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How will the parties fare tonight?

Labour is set to gain 700-800 seats, with the Tories losing 500-600.

New Statesman
Leader of the Labour Party Ed Miliband and his wife Justine leave their local polling station after casting their vote. Photograph: Getty Images.

With a few hours to go until the polls close, how are the three main parties likely to fare tonight?

As I noted last month, it's likely to be a good night for Labour, even if Boris is re-elected to City Hall. The annual pre-election forecast from Plymouth psephologists Colin Rallings and Michael Thrasher, based on local by-election results, suggested that the party could gain as many as 700 seats. Since then, LSE elections expert Tony Travers has predicted (£) that Labour's total gains are likelier to be closer to 800 seats, with 900 required "for a good night". The Conservatives' woes, he suggested, would limit Lib Dem losses to 100-200 seats, with the Tories losing 500-600 (see graph).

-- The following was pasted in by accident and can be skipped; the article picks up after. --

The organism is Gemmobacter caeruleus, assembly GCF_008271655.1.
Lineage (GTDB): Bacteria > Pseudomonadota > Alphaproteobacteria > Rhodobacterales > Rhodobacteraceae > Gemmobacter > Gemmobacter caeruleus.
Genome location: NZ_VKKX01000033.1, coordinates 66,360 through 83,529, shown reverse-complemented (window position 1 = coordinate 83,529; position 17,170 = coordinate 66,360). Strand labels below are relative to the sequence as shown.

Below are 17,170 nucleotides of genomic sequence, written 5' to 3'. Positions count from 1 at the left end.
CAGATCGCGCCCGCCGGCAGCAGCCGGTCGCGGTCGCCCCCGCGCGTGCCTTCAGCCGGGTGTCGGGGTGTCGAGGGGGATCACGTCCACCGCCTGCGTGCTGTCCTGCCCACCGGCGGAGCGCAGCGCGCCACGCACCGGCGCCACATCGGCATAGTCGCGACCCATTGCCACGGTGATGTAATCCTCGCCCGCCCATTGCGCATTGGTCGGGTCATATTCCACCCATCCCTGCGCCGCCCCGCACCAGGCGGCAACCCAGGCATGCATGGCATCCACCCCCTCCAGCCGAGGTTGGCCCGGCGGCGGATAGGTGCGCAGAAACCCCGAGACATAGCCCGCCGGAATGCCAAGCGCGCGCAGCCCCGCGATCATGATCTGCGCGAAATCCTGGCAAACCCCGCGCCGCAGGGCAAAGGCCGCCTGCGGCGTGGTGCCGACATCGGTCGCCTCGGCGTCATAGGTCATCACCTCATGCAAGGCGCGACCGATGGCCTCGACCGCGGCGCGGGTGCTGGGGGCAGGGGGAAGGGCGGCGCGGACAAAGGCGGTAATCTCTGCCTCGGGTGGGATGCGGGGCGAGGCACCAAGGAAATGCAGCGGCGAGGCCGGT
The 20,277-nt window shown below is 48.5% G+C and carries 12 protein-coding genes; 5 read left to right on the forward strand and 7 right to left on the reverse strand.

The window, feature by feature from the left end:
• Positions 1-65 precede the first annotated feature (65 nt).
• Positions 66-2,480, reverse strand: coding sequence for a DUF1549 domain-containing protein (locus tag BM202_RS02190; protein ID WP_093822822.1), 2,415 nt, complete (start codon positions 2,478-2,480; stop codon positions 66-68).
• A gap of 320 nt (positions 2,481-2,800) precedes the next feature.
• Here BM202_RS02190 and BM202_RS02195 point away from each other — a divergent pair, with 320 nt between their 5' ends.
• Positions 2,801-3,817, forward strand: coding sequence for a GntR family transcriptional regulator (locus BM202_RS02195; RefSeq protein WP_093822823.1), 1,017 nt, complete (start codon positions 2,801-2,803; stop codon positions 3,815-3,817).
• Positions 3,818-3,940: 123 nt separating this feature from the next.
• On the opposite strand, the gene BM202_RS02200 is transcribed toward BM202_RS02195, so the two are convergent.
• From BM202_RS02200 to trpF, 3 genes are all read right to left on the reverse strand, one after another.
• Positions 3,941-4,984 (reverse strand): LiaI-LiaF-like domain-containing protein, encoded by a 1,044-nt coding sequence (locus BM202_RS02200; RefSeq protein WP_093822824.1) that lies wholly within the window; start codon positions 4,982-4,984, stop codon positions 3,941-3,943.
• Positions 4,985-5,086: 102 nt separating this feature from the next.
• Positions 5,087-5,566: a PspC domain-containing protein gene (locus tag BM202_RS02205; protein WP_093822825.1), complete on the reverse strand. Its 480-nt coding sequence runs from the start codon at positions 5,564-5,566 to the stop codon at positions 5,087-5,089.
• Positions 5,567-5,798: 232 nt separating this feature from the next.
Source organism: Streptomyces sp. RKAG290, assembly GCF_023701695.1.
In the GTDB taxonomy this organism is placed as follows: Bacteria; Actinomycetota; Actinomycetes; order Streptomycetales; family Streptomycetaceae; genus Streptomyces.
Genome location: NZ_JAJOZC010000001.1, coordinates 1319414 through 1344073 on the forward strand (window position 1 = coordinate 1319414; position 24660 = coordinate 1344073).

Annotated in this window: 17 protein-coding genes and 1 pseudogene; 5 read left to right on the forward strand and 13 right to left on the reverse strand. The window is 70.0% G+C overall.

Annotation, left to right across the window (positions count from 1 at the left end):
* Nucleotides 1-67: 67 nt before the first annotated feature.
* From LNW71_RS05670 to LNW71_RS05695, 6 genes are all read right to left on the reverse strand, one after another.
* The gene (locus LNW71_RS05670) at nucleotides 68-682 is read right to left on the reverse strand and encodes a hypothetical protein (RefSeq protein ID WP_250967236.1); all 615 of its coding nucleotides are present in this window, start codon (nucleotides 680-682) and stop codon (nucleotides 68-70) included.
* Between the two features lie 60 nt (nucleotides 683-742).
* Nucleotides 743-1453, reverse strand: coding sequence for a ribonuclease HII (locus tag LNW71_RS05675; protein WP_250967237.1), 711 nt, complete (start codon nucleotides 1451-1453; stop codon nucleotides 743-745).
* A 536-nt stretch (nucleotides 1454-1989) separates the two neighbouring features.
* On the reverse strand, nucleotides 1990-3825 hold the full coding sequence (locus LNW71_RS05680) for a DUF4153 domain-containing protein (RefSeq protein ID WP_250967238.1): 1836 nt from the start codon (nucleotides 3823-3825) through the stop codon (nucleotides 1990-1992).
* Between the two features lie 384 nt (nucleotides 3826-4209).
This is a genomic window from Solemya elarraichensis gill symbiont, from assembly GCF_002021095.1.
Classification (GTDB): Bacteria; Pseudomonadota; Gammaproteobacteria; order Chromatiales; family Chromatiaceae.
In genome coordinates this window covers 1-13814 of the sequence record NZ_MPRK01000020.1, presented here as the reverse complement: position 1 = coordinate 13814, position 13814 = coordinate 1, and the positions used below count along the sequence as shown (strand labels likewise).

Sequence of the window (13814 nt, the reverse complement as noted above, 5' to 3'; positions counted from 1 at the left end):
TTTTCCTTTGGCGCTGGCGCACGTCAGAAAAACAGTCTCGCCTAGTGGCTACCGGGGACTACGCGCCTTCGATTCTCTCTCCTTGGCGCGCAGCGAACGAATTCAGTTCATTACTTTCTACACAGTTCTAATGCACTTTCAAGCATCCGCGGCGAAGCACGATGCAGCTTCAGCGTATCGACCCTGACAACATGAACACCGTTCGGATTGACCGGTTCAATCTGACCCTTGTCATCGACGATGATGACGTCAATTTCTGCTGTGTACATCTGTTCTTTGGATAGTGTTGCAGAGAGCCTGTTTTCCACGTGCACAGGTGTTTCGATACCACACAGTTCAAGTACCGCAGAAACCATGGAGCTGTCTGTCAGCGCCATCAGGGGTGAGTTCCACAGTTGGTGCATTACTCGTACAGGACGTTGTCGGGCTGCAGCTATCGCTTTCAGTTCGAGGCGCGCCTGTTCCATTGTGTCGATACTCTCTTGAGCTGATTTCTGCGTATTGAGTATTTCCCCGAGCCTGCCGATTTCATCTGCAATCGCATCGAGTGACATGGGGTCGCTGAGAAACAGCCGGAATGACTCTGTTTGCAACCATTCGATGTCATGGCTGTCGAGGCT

Unlike last year, Labour is also expected to win a higher national equivalent share of the vote than the Tories. When the seats falling vacant were last contested in 2008, the party, then led by Gordon Brown, won just 24 per cent of the vote. But this year, Labour is expected to win 37 per cent, with the Tories down nine to 34 per cent and the Lib Dems down five to 18 per cent.

The one event (aside from the London mayoral election) that could spoil Miliband's evening is a Scottish National Party victory in Glasgow. Labour has already lost overall control of the council for the first time in 35 years after a series of resignations and defections, and the SNP, which won five of the city's nine constituencies in last year's Scottish Parliament elections, is hoping to win a majority. Should Alex Salmond's party also gain North Lanarkshire, Labour could be left without overall control of a single Scottish council. Such an outcome would confirm the SNP's hegemonic status in Scottish politics and provide it with another platform to make the case for independence.

Miliband will rightly attribute the (likely) defeats in London and Scotland to local factors but that won't stop the press asking, "if Labour can't win in London and Scotland, where can it win?" Miliband's hope is that the party's gains elsewhere will answer that question. Labour expects to win more than a dozen councils, including Birmingham, Cardiff, Plymouth and Carlisle.